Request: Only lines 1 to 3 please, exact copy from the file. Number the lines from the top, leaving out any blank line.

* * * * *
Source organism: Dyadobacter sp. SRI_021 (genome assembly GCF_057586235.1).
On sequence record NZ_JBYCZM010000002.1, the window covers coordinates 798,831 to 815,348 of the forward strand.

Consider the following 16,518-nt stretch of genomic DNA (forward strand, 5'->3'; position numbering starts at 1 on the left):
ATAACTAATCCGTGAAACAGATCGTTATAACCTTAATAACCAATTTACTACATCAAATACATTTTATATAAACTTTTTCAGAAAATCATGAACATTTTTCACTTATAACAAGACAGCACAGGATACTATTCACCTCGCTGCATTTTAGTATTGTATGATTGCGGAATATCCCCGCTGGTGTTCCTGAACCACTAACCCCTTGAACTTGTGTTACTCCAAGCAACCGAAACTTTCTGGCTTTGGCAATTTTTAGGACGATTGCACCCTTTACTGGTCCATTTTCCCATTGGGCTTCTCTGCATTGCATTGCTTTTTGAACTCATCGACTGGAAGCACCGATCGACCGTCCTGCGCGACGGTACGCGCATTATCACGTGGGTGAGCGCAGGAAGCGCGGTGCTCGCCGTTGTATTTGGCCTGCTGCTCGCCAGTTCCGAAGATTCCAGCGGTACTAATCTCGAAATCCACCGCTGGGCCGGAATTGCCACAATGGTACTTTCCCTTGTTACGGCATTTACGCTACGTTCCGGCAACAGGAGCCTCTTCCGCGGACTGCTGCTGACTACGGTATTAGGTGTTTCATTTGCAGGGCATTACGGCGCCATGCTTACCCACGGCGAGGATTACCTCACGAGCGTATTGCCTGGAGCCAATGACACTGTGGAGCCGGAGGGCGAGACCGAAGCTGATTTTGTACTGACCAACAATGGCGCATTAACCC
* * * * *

Source organism: Dyadobacter sp. SRI_021 (genome assembly GCF_057586235.1).
On sequence record NZ_JBYCZM010000002.1, the window covers coordinates 798,831 to 815,348 of the forward strand.

Consider the following 16,518-nt stretch of genomic DNA (forward strand, 5'->3'; position numbering starts at 1 on the left):